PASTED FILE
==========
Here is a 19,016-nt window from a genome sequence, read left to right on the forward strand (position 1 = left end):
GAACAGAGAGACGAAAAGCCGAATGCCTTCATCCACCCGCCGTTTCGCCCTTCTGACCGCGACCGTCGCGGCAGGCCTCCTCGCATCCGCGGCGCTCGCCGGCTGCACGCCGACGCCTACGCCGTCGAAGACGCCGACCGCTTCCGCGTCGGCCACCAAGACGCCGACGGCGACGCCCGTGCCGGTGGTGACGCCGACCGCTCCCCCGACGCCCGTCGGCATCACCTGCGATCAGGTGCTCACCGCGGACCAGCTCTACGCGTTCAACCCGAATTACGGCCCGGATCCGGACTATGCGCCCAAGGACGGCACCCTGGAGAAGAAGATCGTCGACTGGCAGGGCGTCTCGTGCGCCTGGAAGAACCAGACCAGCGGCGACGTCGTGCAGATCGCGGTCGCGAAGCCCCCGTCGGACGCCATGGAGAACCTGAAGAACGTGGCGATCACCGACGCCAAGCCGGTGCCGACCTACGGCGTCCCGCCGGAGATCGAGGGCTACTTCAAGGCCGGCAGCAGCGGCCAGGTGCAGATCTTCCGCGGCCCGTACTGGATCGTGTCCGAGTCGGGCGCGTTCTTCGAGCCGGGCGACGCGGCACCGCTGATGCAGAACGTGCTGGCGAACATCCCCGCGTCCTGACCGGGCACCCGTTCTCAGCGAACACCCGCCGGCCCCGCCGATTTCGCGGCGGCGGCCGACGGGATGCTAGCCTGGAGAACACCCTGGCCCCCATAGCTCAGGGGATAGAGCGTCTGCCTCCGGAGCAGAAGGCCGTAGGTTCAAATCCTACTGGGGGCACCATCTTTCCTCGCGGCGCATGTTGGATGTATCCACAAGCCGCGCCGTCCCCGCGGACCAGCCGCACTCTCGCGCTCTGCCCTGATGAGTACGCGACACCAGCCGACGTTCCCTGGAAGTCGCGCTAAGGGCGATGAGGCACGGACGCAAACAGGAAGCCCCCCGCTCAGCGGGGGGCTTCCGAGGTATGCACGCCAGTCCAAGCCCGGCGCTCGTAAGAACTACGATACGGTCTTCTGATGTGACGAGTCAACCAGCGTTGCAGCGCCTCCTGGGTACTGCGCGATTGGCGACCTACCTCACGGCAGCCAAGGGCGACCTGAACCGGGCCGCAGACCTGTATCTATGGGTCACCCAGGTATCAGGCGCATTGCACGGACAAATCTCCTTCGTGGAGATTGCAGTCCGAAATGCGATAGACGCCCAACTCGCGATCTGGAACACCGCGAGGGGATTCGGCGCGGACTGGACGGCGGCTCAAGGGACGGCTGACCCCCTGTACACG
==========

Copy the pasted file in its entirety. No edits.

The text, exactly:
Here is a 19,016-nt window from a genome sequence, read left to right on the forward strand (position 1 = left end):
GAACAGAGAGACGAAAAGCCGAATGCCTTCATCCACCCGCCGTTTCGCCCTTCTGACCGCGACCGTCGCGGCAGGCCTCCTCGCATCCGCGGCGCTCGCCGGCTGCACGCCGACGCCTACGCCGTCGAAGACGCCGACCGCTTCCGCGTCGGCCACCAAGACGCCGACGGCGACGCCCGTGCCGGTGGTGACGCCGACCGCTCCCCCGACGCCCGTCGGCATCACCTGCGATCAGGTGCTCACCGCGGACCAGCTCTACGCGTTCAACCCGAATTACGGCCCGGATCCGGACTATGCGCCCAAGGACGGCACCCTGGAGAAGAAGATCGTCGACTGGCAGGGCGTCTCGTGCGCCTGGAAGAACCAGACCAGCGGCGACGTCGTGCAGATCGCGGTCGCGAAGCCCCCGTCGGACGCCATGGAGAACCTGAAGAACGTGGCGATCACCGACGCCAAGCCGGTGCCGACCTACGGCGTCCCGCCGGAGATCGAGGGCTACTTCAAGGCCGGCAGCAGCGGCCAGGTGCAGATCTTCCGCGGCCCGTACTGGATCGTGTCCGAGTCGGGCGCGTTCTTCGAGCCGGGCGACGCGGCACCGCTGATGCAGAACGTGCTGGCGAACATCCCCGCGTCCTGACCGGGCACCCGTTCTCAGCGAACACCCGCCGGCCCCGCCGATTTCGCGGCGGCGGCCGACGGGATGCTAGCCTGGAGAACACCCTGGCCCCCATAGCTCAGGGGATAGAGCGTCTGCCTCCGGAGCAGAAGGCCGTAGGTTCAAATCCTACTGGGGGCACCATCTTTCCTCGCGGCGCATGTTGGATGTATCCACAAGCCGCGCCGTCCCCGCGGACCAGCCGCACTCTCGCGCTCTGCCCTGATGAGTACGCGACACCAGCCGACGTTCCCTGGAAGTCGCGCTAAGGGCGATGAGGCACGGACGCAAACAGGAAGCCCCCCGCTCAGCGGGGGGCTTCCGAGGTATGCACGCCAGTCCAAGCCCGGCGCTCGTAAGAACTACGATACGGTCTTCTGATGTGACGAGTCAACCAGCGTTGCAGCGCCTCCTGGGTACTGCGCGATTGGCGACCTACCTCACGGCAGCCAAGGGCGACCTGAACCGGGCCGCAGACCTGTATCTATGGGTCACCCAGGTATCAGGCGCATTGCACGGACAAATCTCCTTCGTGGAGATTGCAGTCCGAAATGCGATAGACGCCCAACTCGCGATCTGGAACACCGCGAGGGGATTCGGCGCGGACTGGACGGCGGCTCAAGGGACGGCTGACCCCCTGTACACG